By: Reema Haque
Struggling financially and with family, CSUN graduate Serge explained his trials to a professor, hoping to receive some resources to support him through college. With few resources given, graduation appeared to be out of reach for his foreseeable future. According to Serge, it wasn’t until he encountered the HEAL (Healing-Centered Engagement through Access and Love) Project that he was able to get the help he needed.
“If it wasn't for the HEAL Project, I don't think I would have been able to graduate. I don't think that I would have taken the time to really focus on finding out what is truly best for me,” said Serge.
With pandemic residuals increasing basic needs assistance, the CSUN HEAL Project promotes student success by connecting Matadors who are negatively impacted by systemic inequities with essential resources they need to reach their academic, personal, and professional aspirations.
The creation of the HEAL Project was a result of resource center employees from the University Student Union (USU), recognizing that some students were in dire need of additional assistance. Today, Pride Center, DREAM Center and Veterans Resource Center employees connect these students with the HEAL Project staff to learn about CAL Fresh, the food pantry, transportation services, job opportunities and much more.
Behind this project are Angelouise Legaspi, HEAL project coordinator and Denise R. Barcena, HEAL project coordinator assistant. They are responsible for outreaching to on- and off-campus partners to find aid for students.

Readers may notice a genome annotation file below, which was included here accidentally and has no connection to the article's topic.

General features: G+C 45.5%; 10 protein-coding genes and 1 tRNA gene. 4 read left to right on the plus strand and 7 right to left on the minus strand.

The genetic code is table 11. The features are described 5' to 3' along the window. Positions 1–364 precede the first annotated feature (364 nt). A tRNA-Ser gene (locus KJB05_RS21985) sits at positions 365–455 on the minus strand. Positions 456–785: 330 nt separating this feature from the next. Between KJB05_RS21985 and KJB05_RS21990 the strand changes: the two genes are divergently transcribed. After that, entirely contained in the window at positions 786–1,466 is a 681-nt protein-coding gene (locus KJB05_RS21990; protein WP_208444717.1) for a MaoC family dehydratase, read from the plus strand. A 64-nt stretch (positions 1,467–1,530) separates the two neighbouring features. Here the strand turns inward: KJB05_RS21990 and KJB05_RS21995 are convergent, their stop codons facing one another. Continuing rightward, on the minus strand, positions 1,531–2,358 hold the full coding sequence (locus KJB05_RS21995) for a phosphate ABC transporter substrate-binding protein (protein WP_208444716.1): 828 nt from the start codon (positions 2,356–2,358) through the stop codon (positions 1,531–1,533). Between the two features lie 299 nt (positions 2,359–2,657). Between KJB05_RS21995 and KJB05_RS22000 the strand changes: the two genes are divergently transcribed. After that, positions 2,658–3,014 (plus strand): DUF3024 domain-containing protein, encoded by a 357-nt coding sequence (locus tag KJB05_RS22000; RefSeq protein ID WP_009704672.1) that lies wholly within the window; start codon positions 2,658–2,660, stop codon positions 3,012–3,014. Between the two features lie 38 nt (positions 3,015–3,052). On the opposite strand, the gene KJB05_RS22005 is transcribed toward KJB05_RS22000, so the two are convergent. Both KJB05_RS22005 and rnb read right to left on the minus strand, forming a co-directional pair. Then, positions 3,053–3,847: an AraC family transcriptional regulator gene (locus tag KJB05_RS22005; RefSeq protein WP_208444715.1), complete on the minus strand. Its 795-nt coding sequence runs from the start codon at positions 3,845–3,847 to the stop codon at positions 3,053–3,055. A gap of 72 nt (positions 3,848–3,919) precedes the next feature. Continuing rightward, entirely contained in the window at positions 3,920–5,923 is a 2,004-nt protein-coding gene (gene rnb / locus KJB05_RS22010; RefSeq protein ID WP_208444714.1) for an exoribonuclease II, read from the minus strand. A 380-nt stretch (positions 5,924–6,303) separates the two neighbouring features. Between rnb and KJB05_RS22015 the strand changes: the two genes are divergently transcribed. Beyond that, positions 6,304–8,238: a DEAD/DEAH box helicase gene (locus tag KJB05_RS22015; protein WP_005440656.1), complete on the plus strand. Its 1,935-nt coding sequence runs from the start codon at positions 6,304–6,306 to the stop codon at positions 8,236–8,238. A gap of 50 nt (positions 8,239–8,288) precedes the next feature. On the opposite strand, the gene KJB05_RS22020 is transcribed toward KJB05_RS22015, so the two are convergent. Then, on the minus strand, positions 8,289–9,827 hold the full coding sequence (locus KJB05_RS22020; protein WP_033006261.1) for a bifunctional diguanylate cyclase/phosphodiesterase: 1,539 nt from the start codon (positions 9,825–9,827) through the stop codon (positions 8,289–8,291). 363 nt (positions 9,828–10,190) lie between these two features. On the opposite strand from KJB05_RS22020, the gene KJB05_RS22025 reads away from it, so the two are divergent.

Caroline Lee, a third-year psychology student, stumbled upon the HEAL Project during the USU’s Matafest. She said she appreciates how supportive and accommodating the HEAL staff are when it comes to getting students the help they need.
“I had timing issues fall semester to [be able to] use the food pantry services. But if I communicated with [Angel], she could pick up the food box for me and then I could pick it up from her. She just goes out of her way and really cares and does a lot for students,” said Lee.
When assisting students, the HEAL Project staff use healing-centered engagement and a holistic educational approach that derives from trauma informed care, where staff not only look at students’ symptoms but also uplift them.
“We [are] able to look at students … and not [let their] symptoms define who they are. We help them keep persisting and separate from…[the symptoms],” said Legaspi. “That's where empathy and compassion really come hand in hand.”
By addressing the basic needs of CSUN students, Legaspi said she believes the HEAL Project works towards destigmatizing the notion of asking for help.
“[Students] get hit with a ‘No’ and that 'no’ is kind of shattering…like they don't want to ask for help. And they don't know that Denise and I are able to be in that role where we can advocate and connect with colleagues and very much like, work in the gray,” Legaspi said.
To navigate the system, Barcena said Legaspi pushes the boundaries to make sure students have access to a web of tools they may not know about.
“Sometimes [resource regulations] are worded in a way that's not inviting, or it doesn't suit who you are, or your need,” said Barcena. HEAL staff read between the lines to figure out how students can be served by laws, regulations, and protocols that were not created with all student communities in mind.
As for the future of the HEAL Project, Legaspi and Barcena said they hope to expand their team and continue building strong relationships with campus partners who can join them in empowering students through a community of care that includes support allies.
“It's not just about quantity. I want to make sure we're providing a system of care and that they know that they're validated; they know these are safe spaces; they can come to talk to us, especially because they're being vulnerable,” said Legaspi.